VISION ZERO is the latest effort by the city to reduce death and injury on our streets. It has resulted in a 10-year plan contained in two draft documents, the “Vision Zero Action Plan” and the “Alexandria Police Department Traffic Safety Plan.” Public comment is being solicited through the city’s website, and will remain open only until Nov. 26.
Unfortunately, the “Vision Zero Action Plan” is long on pledge-taking, messaging, data gathering, educating, evaluating, etc., and rather short on actual, do-it-right-now, specific action(s). Conversely, the “APD
Traffic Safety Plan,” in all fairness, probably promises more than the APD is actually resourced to deliver. Most surprising and disappointing, is that neither plan addresses the single most significant and largest scale threat faced daily by our pedestrians and cyclists — blocked crosswalks and intersections.
During every “rush hour”, Monday-Friday, on Washington Street in the morning; and on both Washington Street and Henry Street in the afternoon, there is gridlock.
While the traffic is to be expected, what is absolutely unacceptable is that bad drivers create an extremely hazardous condition for pedestrians and cyclists by blocking the crosswalks, thereby forcing them out into the crossing vehicle traffic lanes where they dangerously mingle with cars. Of most serious concern is the fact that those affected include our schoolchildren, who have to cross these intersections to go and come from school during those same rush hours.
The bad drivers are so egregious, they not only illegally block the crosswalks, they illegally block the intersections themselves. This only worsens the dangers for pedestrians and cyclists. It also creates needless gridlock, as drivers on cross streets can’t proceed when they get the green light. This in turn creates a negative quality of life issue for residents, as for several hours during every morning and afternoon rush hour, they must endure the frequent blaring of car horns from drivers who are understandably showing their displeasure toward the imbeciles who are illegally blocking their passage.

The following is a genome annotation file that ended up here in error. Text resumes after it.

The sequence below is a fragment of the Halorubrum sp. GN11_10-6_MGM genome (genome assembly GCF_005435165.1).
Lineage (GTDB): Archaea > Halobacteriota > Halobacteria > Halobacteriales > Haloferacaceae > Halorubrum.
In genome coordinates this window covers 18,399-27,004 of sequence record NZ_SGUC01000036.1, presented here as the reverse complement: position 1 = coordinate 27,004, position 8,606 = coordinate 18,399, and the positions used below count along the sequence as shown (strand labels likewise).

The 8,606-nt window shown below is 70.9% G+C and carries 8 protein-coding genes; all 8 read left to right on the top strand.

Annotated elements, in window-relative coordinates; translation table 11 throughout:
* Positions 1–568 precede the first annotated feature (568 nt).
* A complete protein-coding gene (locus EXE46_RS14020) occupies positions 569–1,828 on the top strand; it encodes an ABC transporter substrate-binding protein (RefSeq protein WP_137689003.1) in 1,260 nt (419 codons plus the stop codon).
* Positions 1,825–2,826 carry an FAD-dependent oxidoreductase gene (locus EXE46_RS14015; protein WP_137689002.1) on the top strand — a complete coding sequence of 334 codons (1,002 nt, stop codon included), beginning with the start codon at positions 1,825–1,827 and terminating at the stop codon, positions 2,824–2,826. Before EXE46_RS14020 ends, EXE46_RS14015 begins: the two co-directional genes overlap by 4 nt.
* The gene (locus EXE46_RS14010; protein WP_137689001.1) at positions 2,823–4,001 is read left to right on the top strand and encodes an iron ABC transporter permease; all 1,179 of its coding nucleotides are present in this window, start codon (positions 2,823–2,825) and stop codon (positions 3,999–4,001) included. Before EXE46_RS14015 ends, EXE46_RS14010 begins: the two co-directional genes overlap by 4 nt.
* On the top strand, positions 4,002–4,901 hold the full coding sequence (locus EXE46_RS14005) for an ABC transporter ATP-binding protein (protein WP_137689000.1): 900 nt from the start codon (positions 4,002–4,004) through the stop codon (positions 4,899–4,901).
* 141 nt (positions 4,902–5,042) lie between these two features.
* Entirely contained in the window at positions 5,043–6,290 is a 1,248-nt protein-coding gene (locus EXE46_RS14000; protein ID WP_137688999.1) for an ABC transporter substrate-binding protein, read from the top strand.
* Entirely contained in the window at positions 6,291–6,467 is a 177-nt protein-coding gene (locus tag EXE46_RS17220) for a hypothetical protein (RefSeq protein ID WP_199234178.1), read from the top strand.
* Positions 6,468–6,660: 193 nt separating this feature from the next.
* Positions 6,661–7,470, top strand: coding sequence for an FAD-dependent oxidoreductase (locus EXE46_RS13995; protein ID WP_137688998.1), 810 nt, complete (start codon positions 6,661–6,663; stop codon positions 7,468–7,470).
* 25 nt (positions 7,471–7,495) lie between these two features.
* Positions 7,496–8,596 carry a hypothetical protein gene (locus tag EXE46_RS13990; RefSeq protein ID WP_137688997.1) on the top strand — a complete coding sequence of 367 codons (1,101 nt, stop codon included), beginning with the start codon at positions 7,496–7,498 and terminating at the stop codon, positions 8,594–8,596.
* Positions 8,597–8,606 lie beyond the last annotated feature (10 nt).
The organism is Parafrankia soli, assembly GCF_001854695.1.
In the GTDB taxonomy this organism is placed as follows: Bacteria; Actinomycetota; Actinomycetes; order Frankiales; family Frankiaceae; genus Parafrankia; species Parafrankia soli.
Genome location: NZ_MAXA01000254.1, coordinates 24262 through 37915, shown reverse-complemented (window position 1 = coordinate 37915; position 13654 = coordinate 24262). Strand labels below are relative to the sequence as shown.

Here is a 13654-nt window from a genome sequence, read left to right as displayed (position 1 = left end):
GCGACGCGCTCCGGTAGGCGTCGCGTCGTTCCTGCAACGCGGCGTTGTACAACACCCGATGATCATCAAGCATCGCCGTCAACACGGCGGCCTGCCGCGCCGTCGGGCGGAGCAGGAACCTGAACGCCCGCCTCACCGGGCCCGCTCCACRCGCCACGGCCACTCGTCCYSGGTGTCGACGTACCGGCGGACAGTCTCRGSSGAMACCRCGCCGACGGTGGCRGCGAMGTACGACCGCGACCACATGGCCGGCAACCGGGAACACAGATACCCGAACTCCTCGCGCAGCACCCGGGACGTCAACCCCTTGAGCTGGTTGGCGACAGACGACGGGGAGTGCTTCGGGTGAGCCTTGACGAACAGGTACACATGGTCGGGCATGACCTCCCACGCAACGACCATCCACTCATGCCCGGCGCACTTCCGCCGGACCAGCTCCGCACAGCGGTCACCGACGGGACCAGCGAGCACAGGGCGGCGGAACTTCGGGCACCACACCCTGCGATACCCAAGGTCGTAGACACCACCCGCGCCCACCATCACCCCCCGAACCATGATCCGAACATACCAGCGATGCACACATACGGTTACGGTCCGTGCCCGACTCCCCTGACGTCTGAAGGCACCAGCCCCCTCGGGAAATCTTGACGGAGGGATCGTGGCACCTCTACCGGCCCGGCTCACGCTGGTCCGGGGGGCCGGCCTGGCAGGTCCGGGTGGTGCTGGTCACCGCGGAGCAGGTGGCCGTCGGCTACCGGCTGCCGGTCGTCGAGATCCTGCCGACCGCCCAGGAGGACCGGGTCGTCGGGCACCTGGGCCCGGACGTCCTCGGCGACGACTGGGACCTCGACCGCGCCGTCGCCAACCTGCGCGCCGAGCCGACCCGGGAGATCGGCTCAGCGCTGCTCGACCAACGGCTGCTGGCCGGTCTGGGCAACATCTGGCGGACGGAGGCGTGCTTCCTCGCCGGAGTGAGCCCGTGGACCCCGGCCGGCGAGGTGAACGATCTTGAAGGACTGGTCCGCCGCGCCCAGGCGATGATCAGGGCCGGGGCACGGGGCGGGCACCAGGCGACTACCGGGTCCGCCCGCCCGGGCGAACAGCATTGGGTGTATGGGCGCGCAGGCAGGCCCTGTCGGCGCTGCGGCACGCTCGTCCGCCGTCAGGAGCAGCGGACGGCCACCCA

All of this is needlessly unsafe and can be made better. Neighboring communities have already dealt with this, as have large cities such as New York. Many approaches are possible, some at little or no cost to the city, and in fact, could potentially generate revenue.
At the barest minimum, install highly visible signage (e.g., “Do Not Block Crosswalks — Do Not Block Intersection”) at intersections throughout the affected corridors. While this would not likely ameliorate the problem completely, it would certainly have at least some measurable impact. As this represents no change in laws, ordinances, traffic patterns, enforcement, penalties, etc., this is readily executable with no further study.
A more serious approach would be to paint cross hatch striping in the interior square formed by the four crosswalks at each intersection. That square, including the crosswalks themselves, becomes “The Box.” Install signage at each intersection reading, “Block The Box — $250 Fine” (or whatever amount the city deems appropriate to stop the illegal behavior).
With respect to enforcement, one potential option is cameras, which if executed properly, would be cost neutral to the city For example, D.C. uses cameras that detect cars that are stopped at red lights forward of stop lines (and are therefore blocking crosswalks and/or intersections). The resulting fines pay for the system.
Vision Zero’s silence on this issue is simply indefensible. Financial resources are no excuse for inaction. Readily executable actions exist and are virtually cost neutral — some may actually generate revenue.
Please take the time to provide specific and constructive feedback to the city. Demand recognition of this issue in both plans, as well as specific actions to address it. Otherwise, at the end of Vision Zero’s 10-year course, our pedestrians, cyclists, and school children will almost certainly still be in the traffic lanes, zig-zagging around cars, as they pick their way through these intersections.